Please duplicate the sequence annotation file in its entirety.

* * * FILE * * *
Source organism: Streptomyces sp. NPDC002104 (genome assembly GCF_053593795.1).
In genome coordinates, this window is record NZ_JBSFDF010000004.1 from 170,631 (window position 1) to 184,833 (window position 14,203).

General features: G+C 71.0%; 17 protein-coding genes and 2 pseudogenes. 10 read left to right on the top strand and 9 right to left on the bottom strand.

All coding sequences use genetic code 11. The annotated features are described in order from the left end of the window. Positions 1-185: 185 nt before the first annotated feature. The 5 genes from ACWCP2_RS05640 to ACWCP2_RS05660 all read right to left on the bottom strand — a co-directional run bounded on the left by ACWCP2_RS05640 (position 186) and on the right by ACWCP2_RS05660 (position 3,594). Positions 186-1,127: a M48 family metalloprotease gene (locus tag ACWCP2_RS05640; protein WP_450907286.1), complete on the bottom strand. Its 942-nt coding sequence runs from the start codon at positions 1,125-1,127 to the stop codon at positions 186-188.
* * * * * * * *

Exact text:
Source organism: Streptomyces sp. NPDC002104 (genome assembly GCF_053593795.1).
In genome coordinates, this window is record NZ_JBSFDF010000004.1 from 170,631 (window position 1) to 184,833 (window position 14,203).

General features: G+C 71.0%; 17 protein-coding genes and 2 pseudogenes. 10 read left to right on the top strand and 9 right to left on the bottom strand.

All coding sequences use genetic code 11. The annotated features are described in order from the left end of the window. Positions 1-185: 185 nt before the first annotated feature. The 5 genes from ACWCP2_RS05640 to ACWCP2_RS05660 all read right to left on the bottom strand — a co-directional run bounded on the left by ACWCP2_RS05640 (position 186) and on the right by ACWCP2_RS05660 (position 3,594). Positions 186-1,127: a M48 family metalloprotease gene (locus tag ACWCP2_RS05640; protein WP_450907286.1), complete on the bottom strand. Its 942-nt coding sequence runs from the start codon at positions 1,125-1,127 to the stop codon at positions 186-188.